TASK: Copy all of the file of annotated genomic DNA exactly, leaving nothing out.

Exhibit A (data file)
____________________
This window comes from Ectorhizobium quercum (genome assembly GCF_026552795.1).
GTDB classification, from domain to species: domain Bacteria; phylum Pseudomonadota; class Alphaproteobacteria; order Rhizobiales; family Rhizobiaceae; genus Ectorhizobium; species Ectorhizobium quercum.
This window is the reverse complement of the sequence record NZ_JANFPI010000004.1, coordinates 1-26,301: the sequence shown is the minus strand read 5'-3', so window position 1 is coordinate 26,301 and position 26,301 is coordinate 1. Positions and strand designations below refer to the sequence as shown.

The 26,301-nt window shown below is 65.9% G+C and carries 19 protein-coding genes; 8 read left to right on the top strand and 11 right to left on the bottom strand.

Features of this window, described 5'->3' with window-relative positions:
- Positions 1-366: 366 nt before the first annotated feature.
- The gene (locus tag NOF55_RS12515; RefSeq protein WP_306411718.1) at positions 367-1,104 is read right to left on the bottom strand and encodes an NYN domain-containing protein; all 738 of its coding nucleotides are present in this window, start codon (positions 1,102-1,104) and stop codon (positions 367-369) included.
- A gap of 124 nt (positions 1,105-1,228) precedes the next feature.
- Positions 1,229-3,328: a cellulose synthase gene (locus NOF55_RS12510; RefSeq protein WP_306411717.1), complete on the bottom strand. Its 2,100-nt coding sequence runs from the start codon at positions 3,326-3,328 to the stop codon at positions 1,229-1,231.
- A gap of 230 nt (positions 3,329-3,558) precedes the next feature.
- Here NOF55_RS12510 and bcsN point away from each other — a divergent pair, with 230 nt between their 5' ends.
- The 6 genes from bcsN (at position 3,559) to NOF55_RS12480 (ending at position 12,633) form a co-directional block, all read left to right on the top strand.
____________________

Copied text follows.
This window comes from Ectorhizobium quercum (genome assembly GCF_026552795.1).
GTDB classification, from domain to species: domain Bacteria; phylum Pseudomonadota; class Alphaproteobacteria; order Rhizobiales; family Rhizobiaceae; genus Ectorhizobium; species Ectorhizobium quercum.
This window is the reverse complement of the sequence record NZ_JANFPI010000004.1, coordinates 1-26,301: the sequence shown is the minus strand read 5'-3', so window position 1 is coordinate 26,301 and position 26,301 is coordinate 1. Positions and strand designations below refer to the sequence as shown.

The 26,301-nt window shown below is 65.9% G+C and carries 19 protein-coding genes; 8 read left to right on the top strand and 11 right to left on the bottom strand.

Features of this window, described 5'->3' with window-relative positions:
- Positions 1-366: 366 nt before the first annotated feature.
- The gene (locus tag NOF55_RS12515; RefSeq protein WP_306411718.1) at positions 367-1,104 is read right to left on the bottom strand and encodes an NYN domain-containing protein; all 738 of its coding nucleotides are present in this window, start codon (positions 1,102-1,104) and stop codon (positions 367-369) included.
- A gap of 124 nt (positions 1,105-1,228) precedes the next feature.
- Positions 1,229-3,328: a cellulose synthase gene (locus NOF55_RS12510; RefSeq protein WP_306411717.1), complete on the bottom strand. Its 2,100-nt coding sequence runs from the start codon at positions 3,326-3,328 to the stop codon at positions 1,229-1,231.
- A gap of 230 nt (positions 3,329-3,558) precedes the next feature.
- Here NOF55_RS12510 and bcsN point away from each other — a divergent pair, with 230 nt between their 5' ends.
- The 6 genes from bcsN (at position 3,559) to NOF55_RS12480 (ending at position 12,633) form a co-directional block, all read left to right on the top strand.